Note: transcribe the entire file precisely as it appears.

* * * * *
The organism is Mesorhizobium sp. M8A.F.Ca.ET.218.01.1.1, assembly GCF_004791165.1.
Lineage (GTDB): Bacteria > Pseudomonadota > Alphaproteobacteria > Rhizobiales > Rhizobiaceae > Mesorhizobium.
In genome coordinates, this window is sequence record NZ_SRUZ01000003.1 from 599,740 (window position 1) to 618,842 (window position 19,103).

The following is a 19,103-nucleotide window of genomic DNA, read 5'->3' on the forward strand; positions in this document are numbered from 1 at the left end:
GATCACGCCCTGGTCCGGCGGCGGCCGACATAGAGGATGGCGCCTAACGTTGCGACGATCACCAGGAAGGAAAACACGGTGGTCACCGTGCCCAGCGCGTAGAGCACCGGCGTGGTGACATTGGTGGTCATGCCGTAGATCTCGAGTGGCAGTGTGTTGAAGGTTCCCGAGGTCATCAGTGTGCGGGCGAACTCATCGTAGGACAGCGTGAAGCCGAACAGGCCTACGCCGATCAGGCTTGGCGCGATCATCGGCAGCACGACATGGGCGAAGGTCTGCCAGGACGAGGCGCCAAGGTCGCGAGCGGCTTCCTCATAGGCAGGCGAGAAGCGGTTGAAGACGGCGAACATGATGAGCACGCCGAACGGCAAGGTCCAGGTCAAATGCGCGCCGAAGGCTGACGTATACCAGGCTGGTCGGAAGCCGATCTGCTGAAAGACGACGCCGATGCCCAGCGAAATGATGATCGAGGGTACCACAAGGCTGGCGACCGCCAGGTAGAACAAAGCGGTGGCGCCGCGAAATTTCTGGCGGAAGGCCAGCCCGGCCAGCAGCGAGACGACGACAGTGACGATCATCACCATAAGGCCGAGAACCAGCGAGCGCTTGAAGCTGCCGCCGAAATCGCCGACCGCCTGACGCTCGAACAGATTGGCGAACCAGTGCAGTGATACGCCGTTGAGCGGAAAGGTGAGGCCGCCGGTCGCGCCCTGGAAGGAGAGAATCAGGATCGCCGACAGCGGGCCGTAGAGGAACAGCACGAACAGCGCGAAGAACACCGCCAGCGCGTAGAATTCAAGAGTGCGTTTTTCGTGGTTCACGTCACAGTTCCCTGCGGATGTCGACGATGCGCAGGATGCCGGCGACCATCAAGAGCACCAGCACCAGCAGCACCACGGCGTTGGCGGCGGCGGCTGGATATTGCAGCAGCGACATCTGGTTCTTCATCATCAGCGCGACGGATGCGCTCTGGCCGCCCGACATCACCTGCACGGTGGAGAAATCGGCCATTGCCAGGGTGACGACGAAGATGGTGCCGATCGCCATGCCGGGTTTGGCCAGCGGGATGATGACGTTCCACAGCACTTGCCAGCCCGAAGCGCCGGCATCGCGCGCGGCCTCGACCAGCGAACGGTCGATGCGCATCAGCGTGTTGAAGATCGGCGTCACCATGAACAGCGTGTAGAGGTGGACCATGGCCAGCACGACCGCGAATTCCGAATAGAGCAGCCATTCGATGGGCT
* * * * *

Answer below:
The organism is Mesorhizobium sp. M8A.F.Ca.ET.218.01.1.1, assembly GCF_004791165.1.
Lineage (GTDB): Bacteria > Pseudomonadota > Alphaproteobacteria > Rhizobiales > Rhizobiaceae > Mesorhizobium.
In genome coordinates, this window is sequence record NZ_SRUZ01000003.1 from 599,740 (window position 1) to 618,842 (window position 19,103).

The following is a 19,103-nucleotide window of genomic DNA, read 5'->3' on the forward strand; positions in this document are numbered from 1 at the left end:
GATCACGCCCTGGTCCGGCGGCGGCCGACATAGAGGATGGCGCCTAACGTTGCGACGATCACCAGGAAGGAAAACACGGTGGTCACCGTGCCCAGCGCGTAGAGCACCGGCGTGGTGACATTGGTGGTCATGCCGTAGATCTCGAGTGGCAGTGTGTTGAAGGTTCCCGAGGTCATCAGTGTGCGGGCGAACTCATCGTAGGACAGCGTGAAGCCGAACAGGCCTACGCCGATCAGGCTTGGCGCGATCATCGGCAGCACGACATGGGCGAAGGTCTGCCAGGACGAGGCGCCAAGGTCGCGAGCGGCTTCCTCATAGGCAGGCGAGAAGCGGTTGAAGACGGCGAACATGATGAGCACGCCGAACGGCAAGGTCCAGGTCAAATGCGCGCCGAAGGCTGACGTATACCAGGCTGGTCGGAAGCCGATCTGCTGAAAGACGACGCCGATGCCCAGCGAAATGATGATCGAGGGTACCACAAGGCTGGCGACCGCCAGGTAGAACAAAGCGGTGGCGCCGCGAAATTTCTGGCGGAAGGCCAGCCCGGCCAGCAGCGAGACGACGACAGTGACGATCATCACCATAAGGCCGAGAACCAGCGAGCGCTTGAAGCTGCCGCCGAAATCGCCGACCGCCTGACGCTCGAACAGATTGGCGAACCAGTGCAGTGATACGCCGTTGAGCGGAAAGGTGAGGCCGCCGGTCGCGCCCTGGAAGGAGAGAATCAGGATCGCCGACAGCGGGCCGTAGAGGAACAGCACGAACAGCGCGAAGAACACCGCCAGCGCGTAGAATTCAAGAGTGCGTTTTTCGTGGTTCACGTCACAGTTCCCTGCGGATGTCGACGATGCGCAGGATGCCGGCGACCATCAAGAGCACCAGCACCAGCAGCACCACGGCGTTGGCGGCGGCGGCTGGATATTGCAGCAGCGACATCTGGTTCTTCATCATCAGCGCGACGGATGCGCTCTGGCCGCCCGACATCACCTGCACGGTGGAGAAATCGGCCATTGCCAGGGTGACGACGAAGATGGTGCCGATCGCCATGCCGGGTTTGGCCAGCGGGATGATGACGTTCCACAGCACTTGCCAGCCCGAAGCGCCGGCATCGCGCGCGGCCTCGACCAGCGAACGGTCGATGCGCATCAGCGTGTTGAAGATCGGCGTCACCATGAACAGCGTGTAGAGGTGGACCATGGCCAGCACGACCGCGAATTCCGAATAGAGCAGCCATTCGATGGGCT